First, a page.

Hackaday editors Elliot Williams and Mike Szczys recount a week of awesome hacks. One you might have missed involves a Roku-based smart TV that was rooted and all secrets laid bare for the sole purpose of making an Ambilight setup work with it. We take a look at a creative blade-tracking system for a scrollsaw CNC project, and a robot arm that brings non-flat layers to 3D printing and envisions composite material printing. There’s a great template for video glitching using inexpensive VGA to CGA converter boards, cleanly squeezed into a nice enclosure. We are a bit giddy for the omniwheel robot designs [James Bruton] has been showing off. And we finish out the show with a great conversation happening this week on Hackaday: people from throughout the community share how the chip shortage is affecting their projects.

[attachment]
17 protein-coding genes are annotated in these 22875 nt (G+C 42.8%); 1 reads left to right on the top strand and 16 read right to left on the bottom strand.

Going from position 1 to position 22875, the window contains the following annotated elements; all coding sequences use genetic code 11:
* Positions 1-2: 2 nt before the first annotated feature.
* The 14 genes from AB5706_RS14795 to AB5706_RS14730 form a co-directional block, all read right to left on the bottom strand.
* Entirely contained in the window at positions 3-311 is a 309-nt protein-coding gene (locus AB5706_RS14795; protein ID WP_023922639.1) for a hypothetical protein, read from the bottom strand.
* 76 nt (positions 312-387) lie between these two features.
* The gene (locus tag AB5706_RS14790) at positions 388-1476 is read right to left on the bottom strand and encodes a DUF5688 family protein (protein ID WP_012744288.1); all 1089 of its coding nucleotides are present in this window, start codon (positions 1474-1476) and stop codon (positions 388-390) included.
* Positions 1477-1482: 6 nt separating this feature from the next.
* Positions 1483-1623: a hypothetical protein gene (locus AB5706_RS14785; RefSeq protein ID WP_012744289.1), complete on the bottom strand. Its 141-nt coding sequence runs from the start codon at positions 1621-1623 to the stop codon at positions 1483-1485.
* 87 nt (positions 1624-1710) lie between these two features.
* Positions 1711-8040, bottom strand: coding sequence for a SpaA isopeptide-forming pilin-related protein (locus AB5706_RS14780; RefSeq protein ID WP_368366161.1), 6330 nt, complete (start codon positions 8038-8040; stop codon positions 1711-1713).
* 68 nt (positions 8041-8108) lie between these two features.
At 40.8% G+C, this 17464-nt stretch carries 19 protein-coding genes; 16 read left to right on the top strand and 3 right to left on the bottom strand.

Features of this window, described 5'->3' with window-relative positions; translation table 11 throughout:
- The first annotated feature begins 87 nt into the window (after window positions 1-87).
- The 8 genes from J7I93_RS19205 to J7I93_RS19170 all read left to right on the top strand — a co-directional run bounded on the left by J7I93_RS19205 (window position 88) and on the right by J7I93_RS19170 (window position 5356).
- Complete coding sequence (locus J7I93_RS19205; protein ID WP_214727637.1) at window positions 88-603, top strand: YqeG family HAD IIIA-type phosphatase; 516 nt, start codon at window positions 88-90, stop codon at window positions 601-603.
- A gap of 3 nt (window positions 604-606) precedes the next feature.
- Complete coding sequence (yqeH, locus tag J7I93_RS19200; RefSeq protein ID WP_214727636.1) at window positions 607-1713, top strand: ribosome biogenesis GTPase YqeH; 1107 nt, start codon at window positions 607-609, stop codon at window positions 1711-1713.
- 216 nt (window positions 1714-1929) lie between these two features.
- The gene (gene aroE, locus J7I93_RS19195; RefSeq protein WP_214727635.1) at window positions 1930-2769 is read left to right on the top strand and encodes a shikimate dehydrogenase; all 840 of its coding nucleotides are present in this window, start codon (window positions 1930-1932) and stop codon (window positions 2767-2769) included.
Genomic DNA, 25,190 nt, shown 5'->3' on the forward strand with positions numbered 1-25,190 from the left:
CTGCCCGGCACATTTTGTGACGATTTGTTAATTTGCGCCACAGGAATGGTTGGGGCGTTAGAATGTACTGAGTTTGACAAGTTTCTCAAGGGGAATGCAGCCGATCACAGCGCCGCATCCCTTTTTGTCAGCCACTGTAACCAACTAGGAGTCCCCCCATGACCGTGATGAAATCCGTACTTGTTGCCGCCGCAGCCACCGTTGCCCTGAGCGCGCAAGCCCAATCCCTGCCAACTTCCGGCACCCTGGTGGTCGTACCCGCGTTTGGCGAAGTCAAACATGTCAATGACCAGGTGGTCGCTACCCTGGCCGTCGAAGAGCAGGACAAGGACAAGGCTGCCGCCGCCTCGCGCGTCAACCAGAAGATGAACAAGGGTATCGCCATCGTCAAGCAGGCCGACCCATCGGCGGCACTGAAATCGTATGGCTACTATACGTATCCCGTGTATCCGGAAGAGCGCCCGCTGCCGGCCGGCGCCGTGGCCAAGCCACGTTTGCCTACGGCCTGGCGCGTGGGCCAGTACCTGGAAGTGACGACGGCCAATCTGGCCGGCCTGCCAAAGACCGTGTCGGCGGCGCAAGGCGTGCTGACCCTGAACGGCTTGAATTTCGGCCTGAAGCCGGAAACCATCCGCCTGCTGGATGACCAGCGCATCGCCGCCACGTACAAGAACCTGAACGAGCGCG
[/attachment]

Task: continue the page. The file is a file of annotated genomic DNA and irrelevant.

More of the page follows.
Take a look at the links below if you want to follow along, and as always, tell us what you think about this episode in the comments!
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Episode 120 Show Notes:
What’s that Sound?
- We had two correct answers, it was the hard drive click of death.
- Congratulations to [Jon] who was chosen with a coin flip from the correct responses and sent a Hackaday Podcast shirt.
New This Week:
- Freenode Debacle Prompts Staff Exodus, New Network
- New Part Day: ESP32-WROOM-DA
Interesting Hacks of the Week:
- Perfecting A 3D Printed Camera Motion Control Rig
- 3D Printing Omni-Balls For Robot Locomotion
- RAM Fiddling Turns VGA Converter Into Video Synth
- Optical Sensor Keeps Eye On Wandering Saw Blade
- Robot Arm Adds Freedom To 3D Printer
- Roku TV Hacked To Run Philips Ambilight Setup
- Elliot’s Picks
- Mike’s Picks